Tuesday, December 25, 2007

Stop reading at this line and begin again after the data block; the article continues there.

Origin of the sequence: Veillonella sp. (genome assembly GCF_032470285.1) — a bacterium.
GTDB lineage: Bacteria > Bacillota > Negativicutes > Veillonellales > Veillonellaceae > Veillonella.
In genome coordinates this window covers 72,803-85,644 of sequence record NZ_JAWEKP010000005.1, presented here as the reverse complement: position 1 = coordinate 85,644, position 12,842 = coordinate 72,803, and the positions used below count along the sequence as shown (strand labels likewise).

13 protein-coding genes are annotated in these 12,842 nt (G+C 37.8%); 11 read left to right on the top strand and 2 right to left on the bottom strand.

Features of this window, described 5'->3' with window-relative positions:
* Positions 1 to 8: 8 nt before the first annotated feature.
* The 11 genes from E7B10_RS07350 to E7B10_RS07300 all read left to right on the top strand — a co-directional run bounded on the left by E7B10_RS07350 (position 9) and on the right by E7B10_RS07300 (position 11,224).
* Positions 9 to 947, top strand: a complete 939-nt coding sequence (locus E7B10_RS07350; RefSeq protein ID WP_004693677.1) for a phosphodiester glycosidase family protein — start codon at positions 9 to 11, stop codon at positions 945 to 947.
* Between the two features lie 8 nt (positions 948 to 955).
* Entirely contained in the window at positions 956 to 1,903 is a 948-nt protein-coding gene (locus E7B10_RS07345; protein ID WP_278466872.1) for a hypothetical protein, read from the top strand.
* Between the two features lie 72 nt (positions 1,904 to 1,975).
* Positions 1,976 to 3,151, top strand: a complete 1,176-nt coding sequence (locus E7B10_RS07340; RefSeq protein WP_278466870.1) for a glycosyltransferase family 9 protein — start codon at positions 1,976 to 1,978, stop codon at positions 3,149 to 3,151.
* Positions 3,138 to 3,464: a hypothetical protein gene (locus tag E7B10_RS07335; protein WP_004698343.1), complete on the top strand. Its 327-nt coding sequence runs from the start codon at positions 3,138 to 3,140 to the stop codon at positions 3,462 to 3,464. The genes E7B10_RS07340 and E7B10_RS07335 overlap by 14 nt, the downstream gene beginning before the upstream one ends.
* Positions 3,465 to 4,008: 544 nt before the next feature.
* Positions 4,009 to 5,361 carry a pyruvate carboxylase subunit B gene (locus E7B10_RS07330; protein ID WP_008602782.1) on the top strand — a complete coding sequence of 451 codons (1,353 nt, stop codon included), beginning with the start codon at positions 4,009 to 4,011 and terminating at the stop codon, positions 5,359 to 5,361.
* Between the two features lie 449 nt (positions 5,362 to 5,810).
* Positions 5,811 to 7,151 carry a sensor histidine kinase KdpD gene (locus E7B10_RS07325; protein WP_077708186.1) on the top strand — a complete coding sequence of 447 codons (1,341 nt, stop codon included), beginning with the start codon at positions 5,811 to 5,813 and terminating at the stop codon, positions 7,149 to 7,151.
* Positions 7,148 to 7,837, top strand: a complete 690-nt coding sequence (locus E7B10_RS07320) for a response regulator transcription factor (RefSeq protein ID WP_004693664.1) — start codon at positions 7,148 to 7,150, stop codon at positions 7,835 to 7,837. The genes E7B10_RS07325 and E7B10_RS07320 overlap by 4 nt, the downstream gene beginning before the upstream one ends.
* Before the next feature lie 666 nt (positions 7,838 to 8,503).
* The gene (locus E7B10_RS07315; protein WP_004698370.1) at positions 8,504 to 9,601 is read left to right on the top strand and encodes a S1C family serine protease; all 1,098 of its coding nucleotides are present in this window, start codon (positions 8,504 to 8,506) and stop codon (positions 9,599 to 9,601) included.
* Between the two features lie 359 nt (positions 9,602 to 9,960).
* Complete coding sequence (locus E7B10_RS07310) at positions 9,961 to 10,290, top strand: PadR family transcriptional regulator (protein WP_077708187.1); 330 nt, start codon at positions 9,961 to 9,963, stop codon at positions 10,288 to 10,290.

It’s Christmas. We write. I watch the Power Puff Girls and trudge through Pale Fire, which is interesting, then not, over and over. We call people at a dollar a minute. Not bad. Or people call us. We say hi; we listen to kids in the background. Kids who are talking, burbling new words and roughhousing, or settling into adolescence. Across the street the girls are in school, in recess. The last sheep in the yard still bleats. Will anyone eat her? We decide to get out. We go to a restaurant with clouded windows called L’Aubergine. I have “trio of crepes” – one mushroom, one spinach, one broccoli – and a Sakkara beer. J has chicken teriyaki and a weak screwdriver. New Age music in the background and colorful walls. Mostly Europeans here, a mishmash of language. The waiter says “Happy Christmas.” Then to the vegetable seller, who has a fresh batch of asparagus and spinach. He is wearing flip-flops too big for his feet. The air is crisp. No Christmas music, no snow, but cheerful out here. Many restaurants have put up little trees and tinsel. The streets are less populated, so we can feel something, maybe something from the past that we wouldn’t recognize. A little boy, maybe four, wears a gallabeya and sits on the hood of a car. The gallabeya puddles around him. He swivels his head and softly says hi and blinks and smiles. We swerve into a store that sells rugs and bedding. An old man in a brown sweater says, “handmade, handmade.” We buy.